Disclaimer: Why do I always have to do one of these? D: I don't own NCIS, but we all already know that!

Spoilers: 10x08 "Gone," minor 7x01 "Truth or Consequences."

Okay, I know that [spoiler to episode] Ziva said Shmeil's flight landed an hour ago, but while I have only ever been on two international flights, I'm pretty sure that it wouldn't disembark quite fast enough for him to get off, collect his luggage, get through customs, and get to the Navy Yard all within an hour, so in my head, she meant he'd gotten out of the airport an hour ago. Just thought I should mention this :D

On with the fic! Enjoy; please review!

-Soph


Pact

It was nearing noon when the front door to Ziva David's apartment finally opened, laughter spilling out into the tiny hallway as an arm forcefully ejected Tony DiNozzo from the inside of the apartment.

He chuckled as the owner of the arm emerged, her eyes twinkling and teeth flashing. "Enough," Ziva warned, her palm not yet lifted from his chest. "Do not make fun of me anymore."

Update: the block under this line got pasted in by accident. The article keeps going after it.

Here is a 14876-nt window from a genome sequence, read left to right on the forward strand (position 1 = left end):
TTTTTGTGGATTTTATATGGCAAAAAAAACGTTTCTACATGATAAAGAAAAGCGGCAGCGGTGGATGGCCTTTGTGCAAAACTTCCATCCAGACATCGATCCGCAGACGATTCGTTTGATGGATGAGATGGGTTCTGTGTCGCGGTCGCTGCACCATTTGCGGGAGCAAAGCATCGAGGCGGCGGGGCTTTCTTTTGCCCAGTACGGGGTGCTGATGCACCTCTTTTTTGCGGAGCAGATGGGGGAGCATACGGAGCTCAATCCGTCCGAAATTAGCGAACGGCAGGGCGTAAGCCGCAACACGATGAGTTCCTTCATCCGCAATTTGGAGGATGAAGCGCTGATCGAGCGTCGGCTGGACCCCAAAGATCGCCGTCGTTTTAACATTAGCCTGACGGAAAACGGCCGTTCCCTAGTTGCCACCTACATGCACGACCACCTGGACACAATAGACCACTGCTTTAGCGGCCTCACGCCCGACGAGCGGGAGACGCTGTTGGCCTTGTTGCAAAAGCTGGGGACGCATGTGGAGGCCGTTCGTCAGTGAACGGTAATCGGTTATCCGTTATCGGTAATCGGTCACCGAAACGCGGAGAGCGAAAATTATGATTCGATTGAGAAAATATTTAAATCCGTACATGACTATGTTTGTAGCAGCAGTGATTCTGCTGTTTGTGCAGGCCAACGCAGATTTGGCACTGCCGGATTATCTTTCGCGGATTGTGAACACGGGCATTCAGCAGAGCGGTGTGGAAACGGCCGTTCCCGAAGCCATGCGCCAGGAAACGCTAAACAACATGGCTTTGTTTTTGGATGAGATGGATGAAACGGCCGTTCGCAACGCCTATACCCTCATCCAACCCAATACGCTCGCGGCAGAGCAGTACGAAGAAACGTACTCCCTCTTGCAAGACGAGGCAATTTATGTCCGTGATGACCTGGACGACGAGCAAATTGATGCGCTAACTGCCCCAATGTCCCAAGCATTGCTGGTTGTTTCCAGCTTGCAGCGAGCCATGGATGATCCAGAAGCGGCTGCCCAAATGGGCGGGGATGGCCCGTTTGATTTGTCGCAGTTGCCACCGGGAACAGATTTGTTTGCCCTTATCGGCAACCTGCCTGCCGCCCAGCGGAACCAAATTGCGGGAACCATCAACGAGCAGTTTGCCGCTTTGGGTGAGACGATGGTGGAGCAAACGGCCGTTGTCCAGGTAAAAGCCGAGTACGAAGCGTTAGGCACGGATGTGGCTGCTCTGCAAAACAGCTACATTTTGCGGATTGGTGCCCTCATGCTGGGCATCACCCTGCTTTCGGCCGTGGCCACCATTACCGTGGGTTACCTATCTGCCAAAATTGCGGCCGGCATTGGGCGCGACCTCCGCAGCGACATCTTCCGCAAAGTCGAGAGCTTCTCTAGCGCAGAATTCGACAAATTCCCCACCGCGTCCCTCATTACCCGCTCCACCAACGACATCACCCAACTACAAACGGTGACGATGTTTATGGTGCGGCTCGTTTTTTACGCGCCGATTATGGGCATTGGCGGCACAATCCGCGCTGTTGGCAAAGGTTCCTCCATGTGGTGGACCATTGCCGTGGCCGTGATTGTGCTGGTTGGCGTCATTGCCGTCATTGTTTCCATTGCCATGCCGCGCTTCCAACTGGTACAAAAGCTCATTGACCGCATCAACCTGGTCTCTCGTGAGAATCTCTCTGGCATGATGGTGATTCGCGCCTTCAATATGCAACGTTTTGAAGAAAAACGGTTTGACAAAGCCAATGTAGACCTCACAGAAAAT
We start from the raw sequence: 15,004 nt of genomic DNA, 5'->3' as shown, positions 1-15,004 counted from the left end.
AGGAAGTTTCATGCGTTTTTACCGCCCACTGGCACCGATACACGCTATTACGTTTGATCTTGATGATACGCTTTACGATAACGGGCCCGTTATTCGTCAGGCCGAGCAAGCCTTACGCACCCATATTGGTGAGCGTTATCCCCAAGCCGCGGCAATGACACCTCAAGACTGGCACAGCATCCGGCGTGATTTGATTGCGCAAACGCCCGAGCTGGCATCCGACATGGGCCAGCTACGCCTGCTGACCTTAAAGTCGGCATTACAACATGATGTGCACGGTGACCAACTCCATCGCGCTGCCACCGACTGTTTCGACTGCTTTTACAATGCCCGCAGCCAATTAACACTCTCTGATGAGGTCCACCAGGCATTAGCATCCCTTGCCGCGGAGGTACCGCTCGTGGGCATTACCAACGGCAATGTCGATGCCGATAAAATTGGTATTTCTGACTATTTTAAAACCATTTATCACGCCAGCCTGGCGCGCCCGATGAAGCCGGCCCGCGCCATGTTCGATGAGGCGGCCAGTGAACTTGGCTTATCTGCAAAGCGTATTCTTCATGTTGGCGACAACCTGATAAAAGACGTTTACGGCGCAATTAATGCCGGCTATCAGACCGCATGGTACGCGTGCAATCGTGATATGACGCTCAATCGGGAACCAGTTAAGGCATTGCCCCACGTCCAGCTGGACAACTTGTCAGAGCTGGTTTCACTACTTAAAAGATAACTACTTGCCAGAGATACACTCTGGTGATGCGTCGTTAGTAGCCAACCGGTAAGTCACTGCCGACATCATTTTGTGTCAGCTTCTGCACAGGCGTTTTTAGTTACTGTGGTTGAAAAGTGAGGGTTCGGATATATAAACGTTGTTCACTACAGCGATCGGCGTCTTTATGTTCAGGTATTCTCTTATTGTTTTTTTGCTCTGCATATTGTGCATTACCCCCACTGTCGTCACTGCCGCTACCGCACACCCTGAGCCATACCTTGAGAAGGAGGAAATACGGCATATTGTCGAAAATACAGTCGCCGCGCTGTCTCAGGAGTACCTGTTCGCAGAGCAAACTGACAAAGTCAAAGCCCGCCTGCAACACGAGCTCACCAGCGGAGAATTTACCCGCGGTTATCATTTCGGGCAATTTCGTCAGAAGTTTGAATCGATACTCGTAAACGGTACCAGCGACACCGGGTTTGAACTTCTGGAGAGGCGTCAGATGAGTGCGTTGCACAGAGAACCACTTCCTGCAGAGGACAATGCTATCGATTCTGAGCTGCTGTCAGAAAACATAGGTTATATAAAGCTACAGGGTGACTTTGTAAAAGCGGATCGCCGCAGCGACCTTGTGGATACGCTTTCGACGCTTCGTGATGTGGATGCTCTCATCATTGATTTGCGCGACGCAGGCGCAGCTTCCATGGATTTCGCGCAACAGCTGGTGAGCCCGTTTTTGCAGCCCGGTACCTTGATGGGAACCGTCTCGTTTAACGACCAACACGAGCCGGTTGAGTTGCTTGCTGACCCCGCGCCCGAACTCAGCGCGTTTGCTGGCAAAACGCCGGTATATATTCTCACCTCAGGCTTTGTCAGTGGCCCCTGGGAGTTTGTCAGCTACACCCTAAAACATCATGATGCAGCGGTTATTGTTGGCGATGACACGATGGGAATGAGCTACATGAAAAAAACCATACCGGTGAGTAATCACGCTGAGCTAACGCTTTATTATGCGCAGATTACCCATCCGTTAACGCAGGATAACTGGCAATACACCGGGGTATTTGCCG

"I'm not making fun of you!" Tony protested. "I'm, uh, applauding your resourcefulness. I mean, you made off with your diapers and hid them just because you didn't want your mum to make you wear them for long car trips."

"I was three! I had already been potty-trained, and I cannot imagine that I would have been very happy to be made to wear them just because there were no rest stops along the way."

"A toddling ninja. Stuffing them behind bookshelves, really? That's pretty brilliant," he teased her, and there was a lull in the conversation as she simply shook her head at him, her smile never leaving her face. "So, that was fun."

"It was," she agreed. "Are you sure you want to leave? You could just stay and share the guest room with Shmeil; I'm sure he wouldn't mind."

"Oh, no. I'm not getting in bed with a man, even in your wildest fantasies."

"My wildest fantasies, hmm?" Ziva grinned, patting his cheek. "And I thought you were over your jealousy."

Tony spluttered. "What are you talking about? I wasn't jealous."

She smirked. "Then why were you so worried about getting between me and my Shmeil?"

"I…" he started, but then stopped, frowning. He didn't really have an excuse, and the reasons he usually gave didn't seem to fit right in this case. So, he just shrugged, and Ziva chuckled.

"'Baring our souls,'" she said suddenly, repeating his phrase from their conversation the previous day. He groaned.

"Oh, c'mon. You're gonna use that against me to get me to admit that I was jealous?"

"I already know you were jealous." Her smile widened when he sniffed indignantly. "I am merely saying that Shmeil … knows a lot about me. Even parts of me that you have never seen before. And today, you got to meet him."